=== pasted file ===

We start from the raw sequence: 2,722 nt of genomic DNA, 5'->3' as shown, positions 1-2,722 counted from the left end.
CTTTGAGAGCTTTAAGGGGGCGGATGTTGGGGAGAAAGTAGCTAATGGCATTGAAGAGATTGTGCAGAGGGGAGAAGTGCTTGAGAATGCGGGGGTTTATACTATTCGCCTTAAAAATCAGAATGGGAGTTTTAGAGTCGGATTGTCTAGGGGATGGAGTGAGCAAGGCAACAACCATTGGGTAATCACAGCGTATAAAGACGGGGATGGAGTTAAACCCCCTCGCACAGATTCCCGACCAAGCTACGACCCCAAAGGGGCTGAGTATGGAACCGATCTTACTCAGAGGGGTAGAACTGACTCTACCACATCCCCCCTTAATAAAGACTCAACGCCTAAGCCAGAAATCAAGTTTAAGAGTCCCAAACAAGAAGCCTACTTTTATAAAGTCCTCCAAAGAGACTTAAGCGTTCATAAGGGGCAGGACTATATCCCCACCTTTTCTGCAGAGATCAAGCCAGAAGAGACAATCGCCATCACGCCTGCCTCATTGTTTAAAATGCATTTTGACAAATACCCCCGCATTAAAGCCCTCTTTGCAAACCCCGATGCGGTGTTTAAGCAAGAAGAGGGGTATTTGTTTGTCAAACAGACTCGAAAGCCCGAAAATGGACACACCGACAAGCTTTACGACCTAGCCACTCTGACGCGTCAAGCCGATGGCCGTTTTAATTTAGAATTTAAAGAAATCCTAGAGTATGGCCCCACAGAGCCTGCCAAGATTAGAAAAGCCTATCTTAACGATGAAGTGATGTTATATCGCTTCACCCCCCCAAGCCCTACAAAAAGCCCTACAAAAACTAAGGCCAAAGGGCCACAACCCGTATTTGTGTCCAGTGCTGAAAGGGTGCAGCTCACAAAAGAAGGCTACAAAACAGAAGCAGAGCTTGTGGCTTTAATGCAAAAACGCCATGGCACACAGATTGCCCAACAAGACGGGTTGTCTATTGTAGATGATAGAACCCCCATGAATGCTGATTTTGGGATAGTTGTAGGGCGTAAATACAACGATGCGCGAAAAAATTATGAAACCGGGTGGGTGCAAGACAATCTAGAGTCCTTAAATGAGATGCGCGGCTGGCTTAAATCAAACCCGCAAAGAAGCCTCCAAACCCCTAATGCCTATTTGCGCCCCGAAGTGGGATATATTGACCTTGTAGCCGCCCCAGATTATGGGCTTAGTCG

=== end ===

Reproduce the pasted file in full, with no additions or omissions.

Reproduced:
We start from the raw sequence: 2,722 nt of genomic DNA, 5'->3' as shown, positions 1-2,722 counted from the left end.
CTTTGAGAGCTTTAAGGGGGCGGATGTTGGGGAGAAAGTAGCTAATGGCATTGAAGAGATTGTGCAGAGGGGAGAAGTGCTTGAGAATGCGGGGGTTTATACTATTCGCCTTAAAAATCAGAATGGGAGTTTTAGAGTCGGATTGTCTAGGGGATGGAGTGAGCAAGGCAACAACCATTGGGTAATCACAGCGTATAAAGACGGGGATGGAGTTAAACCCCCTCGCACAGATTCCCGACCAAGCTACGACCCCAAAGGGGCTGAGTATGGAACCGATCTTACTCAGAGGGGTAGAACTGACTCTACCACATCCCCCCTTAATAAAGACTCAACGCCTAAGCCAGAAATCAAGTTTAAGAGTCCCAAACAAGAAGCCTACTTTTATAAAGTCCTCCAAAGAGACTTAAGCGTTCATAAGGGGCAGGACTATATCCCCACCTTTTCTGCAGAGATCAAGCCAGAAGAGACAATCGCCATCACGCCTGCCTCATTGTTTAAAATGCATTTTGACAAATACCCCCGCATTAAAGCCCTCTTTGCAAACCCCGATGCGGTGTTTAAGCAAGAAGAGGGGTATTTGTTTGTCAAACAGACTCGAAAGCCCGAAAATGGACACACCGACAAGCTTTACGACCTAGCCACTCTGACGCGTCAAGCCGATGGCCGTTTTAATTTAGAATTTAAAGAAATCCTAGAGTATGGCCCCACAGAGCCTGCCAAGATTAGAAAAGCCTATCTTAACGATGAAGTGATGTTATATCGCTTCACCCCCCCAAGCCCTACAAAAAGCCCTACAAAAACTAAGGCCAAAGGGCCACAACCCGTATTTGTGTCCAGTGCTGAAAGGGTGCAGCTCACAAAAGAAGGCTACAAAACAGAAGCAGAGCTTGTGGCTTTAATGCAAAAACGCCATGGCACACAGATTGCCCAACAAGACGGGTTGTCTATTGTAGATGATAGAACCCCCATGAATGCTGATTTTGGGATAGTTGTAGGGCGTAAATACAACGATGCGCGAAAAAATTATGAAACCGGGTGGGTGCAAGACAATCTAGAGTCCTTAAATGAGATGCGCGGCTGGCTTAAATCAAACCCGCAAAGAAGCCTCCAAACCCCTAATGCCTATTTGCGCCCCGAAGTGGGATATATTGACCTTGTAGCCGCCCCAGATTATGGGCTTAGTCG